Figure S3. Heat map analysis of the differentially regulated genes in porcine intestinal epithelial (PIE) cells treated with immunobiotic Lactobacillus rhamnosus CRL1505 or Lactobacillus plantarum CRL1506 and challenged with the viral molecular associated pattern poly(I:C). Non-lactobacilli-treated PIE cells challenged with poly(I:C) were used as controls.

Figure S4. Expression of trefoil factor 1, lysozyme, granzyme, serum amyloid A2, and complement system factors genes in porcine intestinal epithelial (PIE) cells treated with immunobiotic Lactobacillus rhamnosus CRL1505 or Lactobacillus plantarum CRL1506 and challenged with the viral molecular associated pattern poly(I:C), analyzed by quantitative PCR. Non-lactobacilli-treated PIE cells with or without poly(I:C) challenge were used as controls. The results represent data from three independent experiments. Asterisks indicate significant differences when compared to poly(I:C)-challenged control PIE cells (*P < 0.05).

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Keywords: intestinal epithelial cells, immunotranscriptomic response, TLR3, Lactobacillus rhamnosus CRL1505, Lactobacillus plantarum CRL1506, antiviral response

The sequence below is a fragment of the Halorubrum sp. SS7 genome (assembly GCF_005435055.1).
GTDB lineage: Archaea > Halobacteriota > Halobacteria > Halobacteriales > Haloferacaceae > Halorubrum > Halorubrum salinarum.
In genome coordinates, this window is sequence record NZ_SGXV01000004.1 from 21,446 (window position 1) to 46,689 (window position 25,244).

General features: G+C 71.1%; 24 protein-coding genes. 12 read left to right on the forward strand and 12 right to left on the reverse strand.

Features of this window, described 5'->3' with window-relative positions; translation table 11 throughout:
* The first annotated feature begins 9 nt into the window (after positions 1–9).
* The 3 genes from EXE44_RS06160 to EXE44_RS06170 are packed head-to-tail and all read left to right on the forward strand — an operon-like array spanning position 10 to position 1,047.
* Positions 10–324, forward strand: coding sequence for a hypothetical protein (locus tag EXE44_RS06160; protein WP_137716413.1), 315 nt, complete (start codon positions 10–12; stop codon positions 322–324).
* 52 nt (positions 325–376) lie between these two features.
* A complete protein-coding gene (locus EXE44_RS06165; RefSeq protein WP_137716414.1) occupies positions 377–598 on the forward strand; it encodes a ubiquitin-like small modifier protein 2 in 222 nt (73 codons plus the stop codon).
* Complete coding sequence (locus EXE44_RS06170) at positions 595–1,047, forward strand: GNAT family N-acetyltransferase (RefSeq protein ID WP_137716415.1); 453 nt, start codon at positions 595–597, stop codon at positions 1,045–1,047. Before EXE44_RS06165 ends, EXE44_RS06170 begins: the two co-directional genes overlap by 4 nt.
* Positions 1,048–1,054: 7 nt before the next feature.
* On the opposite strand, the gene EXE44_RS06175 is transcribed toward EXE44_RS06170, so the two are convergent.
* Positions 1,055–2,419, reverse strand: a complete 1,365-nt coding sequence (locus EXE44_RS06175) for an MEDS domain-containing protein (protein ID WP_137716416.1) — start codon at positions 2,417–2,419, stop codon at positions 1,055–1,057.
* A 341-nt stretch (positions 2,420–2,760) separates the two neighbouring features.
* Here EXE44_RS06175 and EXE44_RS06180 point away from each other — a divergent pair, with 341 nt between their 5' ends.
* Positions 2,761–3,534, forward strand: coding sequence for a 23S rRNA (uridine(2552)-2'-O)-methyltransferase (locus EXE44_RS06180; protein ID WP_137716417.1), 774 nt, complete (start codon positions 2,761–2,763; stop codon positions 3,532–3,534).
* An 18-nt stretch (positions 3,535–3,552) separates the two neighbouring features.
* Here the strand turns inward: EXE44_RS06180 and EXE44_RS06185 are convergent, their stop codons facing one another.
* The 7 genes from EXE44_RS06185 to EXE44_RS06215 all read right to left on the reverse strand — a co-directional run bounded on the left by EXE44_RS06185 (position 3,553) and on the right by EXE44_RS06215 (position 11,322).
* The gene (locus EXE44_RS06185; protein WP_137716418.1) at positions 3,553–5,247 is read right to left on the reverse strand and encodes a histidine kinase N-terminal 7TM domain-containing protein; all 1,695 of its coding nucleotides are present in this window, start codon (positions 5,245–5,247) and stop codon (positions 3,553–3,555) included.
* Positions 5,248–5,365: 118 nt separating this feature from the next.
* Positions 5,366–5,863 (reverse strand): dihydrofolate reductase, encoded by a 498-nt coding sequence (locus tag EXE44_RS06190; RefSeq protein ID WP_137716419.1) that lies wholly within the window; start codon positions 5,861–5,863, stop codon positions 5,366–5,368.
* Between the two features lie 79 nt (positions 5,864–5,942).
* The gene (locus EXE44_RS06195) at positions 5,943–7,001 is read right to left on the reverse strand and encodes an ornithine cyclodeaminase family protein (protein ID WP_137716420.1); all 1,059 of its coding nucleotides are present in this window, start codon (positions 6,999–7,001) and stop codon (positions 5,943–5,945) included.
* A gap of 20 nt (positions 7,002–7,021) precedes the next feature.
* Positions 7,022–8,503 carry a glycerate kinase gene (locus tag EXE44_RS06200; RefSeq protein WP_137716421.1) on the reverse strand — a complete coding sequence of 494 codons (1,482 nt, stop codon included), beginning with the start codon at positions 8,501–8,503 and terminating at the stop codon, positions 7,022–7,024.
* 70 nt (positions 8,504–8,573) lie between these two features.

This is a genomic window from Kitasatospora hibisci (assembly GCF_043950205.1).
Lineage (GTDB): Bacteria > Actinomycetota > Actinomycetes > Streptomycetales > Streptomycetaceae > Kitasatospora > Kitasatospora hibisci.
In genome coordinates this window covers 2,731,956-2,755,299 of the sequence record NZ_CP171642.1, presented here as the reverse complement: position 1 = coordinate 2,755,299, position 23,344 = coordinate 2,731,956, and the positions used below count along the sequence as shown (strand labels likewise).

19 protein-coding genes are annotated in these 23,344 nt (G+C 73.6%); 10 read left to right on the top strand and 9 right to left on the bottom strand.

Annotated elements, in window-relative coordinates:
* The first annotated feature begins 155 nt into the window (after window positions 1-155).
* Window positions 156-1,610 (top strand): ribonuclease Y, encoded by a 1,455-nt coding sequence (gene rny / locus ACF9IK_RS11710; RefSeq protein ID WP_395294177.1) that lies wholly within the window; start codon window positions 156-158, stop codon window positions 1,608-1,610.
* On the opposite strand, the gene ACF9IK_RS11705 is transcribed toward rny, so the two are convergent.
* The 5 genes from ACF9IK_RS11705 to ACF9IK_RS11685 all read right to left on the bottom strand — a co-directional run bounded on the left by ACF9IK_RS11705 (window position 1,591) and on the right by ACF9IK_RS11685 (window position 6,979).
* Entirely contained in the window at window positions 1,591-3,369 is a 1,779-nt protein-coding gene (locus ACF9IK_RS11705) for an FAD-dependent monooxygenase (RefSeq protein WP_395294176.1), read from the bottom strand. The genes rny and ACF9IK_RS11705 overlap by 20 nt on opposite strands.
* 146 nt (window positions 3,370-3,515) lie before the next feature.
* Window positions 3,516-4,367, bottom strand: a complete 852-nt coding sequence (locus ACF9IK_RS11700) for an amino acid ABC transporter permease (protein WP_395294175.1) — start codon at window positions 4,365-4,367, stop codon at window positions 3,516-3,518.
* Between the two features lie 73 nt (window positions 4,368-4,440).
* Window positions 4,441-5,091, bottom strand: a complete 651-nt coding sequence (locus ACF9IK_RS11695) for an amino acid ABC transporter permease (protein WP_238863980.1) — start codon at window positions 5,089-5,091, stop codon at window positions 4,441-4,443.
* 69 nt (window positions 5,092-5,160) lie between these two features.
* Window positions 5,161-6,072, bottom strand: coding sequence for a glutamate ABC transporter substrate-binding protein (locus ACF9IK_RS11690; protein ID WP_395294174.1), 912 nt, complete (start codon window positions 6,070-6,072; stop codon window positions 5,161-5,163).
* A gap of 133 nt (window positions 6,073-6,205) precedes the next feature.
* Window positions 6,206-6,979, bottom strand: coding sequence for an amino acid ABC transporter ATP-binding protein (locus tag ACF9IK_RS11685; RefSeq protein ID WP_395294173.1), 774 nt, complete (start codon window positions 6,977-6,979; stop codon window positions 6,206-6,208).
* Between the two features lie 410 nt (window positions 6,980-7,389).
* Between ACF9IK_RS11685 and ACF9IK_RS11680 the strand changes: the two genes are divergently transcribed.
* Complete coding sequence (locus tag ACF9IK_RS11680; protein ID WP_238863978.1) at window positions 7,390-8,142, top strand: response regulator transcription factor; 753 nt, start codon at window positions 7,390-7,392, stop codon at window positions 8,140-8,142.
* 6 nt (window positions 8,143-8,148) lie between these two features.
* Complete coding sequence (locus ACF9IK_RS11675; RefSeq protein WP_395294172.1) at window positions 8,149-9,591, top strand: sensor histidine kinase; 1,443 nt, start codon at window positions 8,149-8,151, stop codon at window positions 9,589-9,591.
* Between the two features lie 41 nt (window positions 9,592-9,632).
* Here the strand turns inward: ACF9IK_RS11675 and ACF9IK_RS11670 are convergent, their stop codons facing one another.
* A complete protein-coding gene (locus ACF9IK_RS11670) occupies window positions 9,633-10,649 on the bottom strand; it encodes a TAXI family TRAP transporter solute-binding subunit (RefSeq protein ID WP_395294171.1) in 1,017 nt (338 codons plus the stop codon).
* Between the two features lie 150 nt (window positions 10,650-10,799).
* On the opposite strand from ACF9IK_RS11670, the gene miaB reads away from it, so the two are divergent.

Citation: Albarracin L, Kobayashi H, Iida H, Sato N, Nochi T, Aso H, Salva S, Alvarez S, Kitazawa H and Villena J (2017) Transcriptomic Analysis of the Innate Antiviral Immune Response in Porcine Intestinal Epithelial Cells: Influence of Immunobiotic Lactobacilli. Front. Immunol. 8:57. doi: 10.3389/fimmu.2017.00057

Received: 15 November 2016; Accepted: 16 January 2017;
Published: 02 February 2017

Edited by:

Juarez Antonio Simões Quaresma, Federal University of Pará, Brazil

Reviewed by:

Kieran G. Meade, Teagasc – The Irish Agriculture and Food Development Authority, Ireland
Haitao Guo, University of North Carolina at Chapel Hill, USA

Copyright: © 2017 Albarracin, Kobayashi, Iida, Sato, Nochi, Aso, Salva, Alvarez, Kitazawa and Villena. This is an open-access article distributed under the terms of the Creative Commons Attribution License (CC BY). The use, distribution or reproduction in other forums is permitted, provided the original author(s) or licensor are credited and that the original publication in this journal is cited, in accordance with accepted academic practice. No use, distribution or reproduction is permitted which does not comply with these terms.

*Correspondence: Haruki Kitazawa, haruki.kitazawa.c7@tohoku.ac.jp;
Julio Villena, jcvillena@cerela.org.ar

These authors have contributed equally to this work.